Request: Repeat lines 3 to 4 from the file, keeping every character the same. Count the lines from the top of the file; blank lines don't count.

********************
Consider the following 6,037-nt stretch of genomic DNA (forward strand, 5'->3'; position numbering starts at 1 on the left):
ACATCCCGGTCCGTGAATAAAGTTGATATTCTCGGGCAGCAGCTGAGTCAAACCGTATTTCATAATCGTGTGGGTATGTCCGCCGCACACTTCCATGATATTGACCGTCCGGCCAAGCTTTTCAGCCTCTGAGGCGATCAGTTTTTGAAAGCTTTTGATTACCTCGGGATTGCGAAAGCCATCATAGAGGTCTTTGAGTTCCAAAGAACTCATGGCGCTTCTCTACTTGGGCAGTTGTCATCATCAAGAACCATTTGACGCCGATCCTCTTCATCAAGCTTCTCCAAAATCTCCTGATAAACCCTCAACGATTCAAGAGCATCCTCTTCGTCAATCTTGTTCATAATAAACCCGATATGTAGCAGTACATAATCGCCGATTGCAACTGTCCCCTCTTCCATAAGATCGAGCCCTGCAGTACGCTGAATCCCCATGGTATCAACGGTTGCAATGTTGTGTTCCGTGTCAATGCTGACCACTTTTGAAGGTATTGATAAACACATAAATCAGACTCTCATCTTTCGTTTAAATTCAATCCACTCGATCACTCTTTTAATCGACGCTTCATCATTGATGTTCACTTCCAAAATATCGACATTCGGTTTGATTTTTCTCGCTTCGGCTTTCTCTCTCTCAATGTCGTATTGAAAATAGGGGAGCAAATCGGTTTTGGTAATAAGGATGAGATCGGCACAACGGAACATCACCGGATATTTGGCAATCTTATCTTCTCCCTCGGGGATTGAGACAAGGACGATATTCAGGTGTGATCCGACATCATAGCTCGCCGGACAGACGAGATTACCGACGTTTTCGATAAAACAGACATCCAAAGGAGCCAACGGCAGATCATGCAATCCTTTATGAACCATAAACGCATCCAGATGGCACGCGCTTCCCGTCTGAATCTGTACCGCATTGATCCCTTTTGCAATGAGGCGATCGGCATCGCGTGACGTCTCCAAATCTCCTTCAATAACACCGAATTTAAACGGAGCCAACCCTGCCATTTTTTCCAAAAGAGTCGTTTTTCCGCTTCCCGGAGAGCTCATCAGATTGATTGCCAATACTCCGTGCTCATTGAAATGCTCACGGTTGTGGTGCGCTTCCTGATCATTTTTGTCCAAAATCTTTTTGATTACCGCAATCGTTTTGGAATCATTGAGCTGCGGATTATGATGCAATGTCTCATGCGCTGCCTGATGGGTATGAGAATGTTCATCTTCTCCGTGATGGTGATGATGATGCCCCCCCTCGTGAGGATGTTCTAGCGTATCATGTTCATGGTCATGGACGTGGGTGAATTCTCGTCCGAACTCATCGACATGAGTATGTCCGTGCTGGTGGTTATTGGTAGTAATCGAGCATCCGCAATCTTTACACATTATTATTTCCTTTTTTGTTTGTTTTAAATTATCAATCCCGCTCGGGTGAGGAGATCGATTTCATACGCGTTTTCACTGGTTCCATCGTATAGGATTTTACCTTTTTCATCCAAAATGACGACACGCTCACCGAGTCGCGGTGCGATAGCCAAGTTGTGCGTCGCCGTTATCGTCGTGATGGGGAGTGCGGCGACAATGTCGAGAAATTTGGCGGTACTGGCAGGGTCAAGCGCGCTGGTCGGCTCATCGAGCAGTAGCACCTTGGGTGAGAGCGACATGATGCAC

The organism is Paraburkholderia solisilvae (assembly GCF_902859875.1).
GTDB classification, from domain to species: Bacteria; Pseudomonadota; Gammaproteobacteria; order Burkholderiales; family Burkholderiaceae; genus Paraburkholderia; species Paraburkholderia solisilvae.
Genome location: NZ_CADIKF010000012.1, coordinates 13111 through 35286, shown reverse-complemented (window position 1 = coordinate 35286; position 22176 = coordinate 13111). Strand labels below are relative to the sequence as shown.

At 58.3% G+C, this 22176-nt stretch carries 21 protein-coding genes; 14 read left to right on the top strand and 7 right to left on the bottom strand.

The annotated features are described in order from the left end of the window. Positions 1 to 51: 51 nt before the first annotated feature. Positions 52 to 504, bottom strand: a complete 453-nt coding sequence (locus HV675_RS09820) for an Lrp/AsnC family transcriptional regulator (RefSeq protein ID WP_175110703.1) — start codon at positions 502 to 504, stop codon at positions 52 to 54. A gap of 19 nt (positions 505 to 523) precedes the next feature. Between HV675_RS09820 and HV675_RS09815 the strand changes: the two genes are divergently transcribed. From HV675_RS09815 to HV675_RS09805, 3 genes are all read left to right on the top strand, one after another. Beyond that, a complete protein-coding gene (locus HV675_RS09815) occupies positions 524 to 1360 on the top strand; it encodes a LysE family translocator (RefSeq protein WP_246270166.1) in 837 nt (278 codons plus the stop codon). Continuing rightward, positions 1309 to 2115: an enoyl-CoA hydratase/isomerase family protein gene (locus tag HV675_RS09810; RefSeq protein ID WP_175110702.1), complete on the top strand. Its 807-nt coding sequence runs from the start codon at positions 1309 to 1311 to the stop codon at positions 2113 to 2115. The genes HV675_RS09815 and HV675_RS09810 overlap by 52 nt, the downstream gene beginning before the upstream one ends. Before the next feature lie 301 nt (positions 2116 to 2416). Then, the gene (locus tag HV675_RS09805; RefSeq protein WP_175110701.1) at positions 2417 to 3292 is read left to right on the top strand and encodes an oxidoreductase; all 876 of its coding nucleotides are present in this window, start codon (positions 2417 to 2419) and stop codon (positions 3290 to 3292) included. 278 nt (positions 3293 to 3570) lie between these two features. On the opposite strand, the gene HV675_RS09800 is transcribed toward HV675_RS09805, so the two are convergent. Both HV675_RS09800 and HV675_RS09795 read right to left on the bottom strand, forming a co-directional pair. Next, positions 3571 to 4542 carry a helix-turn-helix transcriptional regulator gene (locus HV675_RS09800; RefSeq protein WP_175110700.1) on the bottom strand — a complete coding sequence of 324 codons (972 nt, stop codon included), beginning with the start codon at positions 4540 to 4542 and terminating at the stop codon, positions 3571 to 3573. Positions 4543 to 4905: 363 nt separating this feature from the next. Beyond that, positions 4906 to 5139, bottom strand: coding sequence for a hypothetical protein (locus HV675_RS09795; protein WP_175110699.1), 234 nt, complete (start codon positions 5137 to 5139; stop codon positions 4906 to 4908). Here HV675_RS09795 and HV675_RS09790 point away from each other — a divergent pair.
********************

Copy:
The organism is Paraburkholderia solisilvae (assembly GCF_902859875.1).
GTDB classification, from domain to species: Bacteria; Pseudomonadota; Gammaproteobacteria; order Burkholderiales; family Burkholderiaceae; genus Paraburkholderia; species Paraburkholderia solisilvae.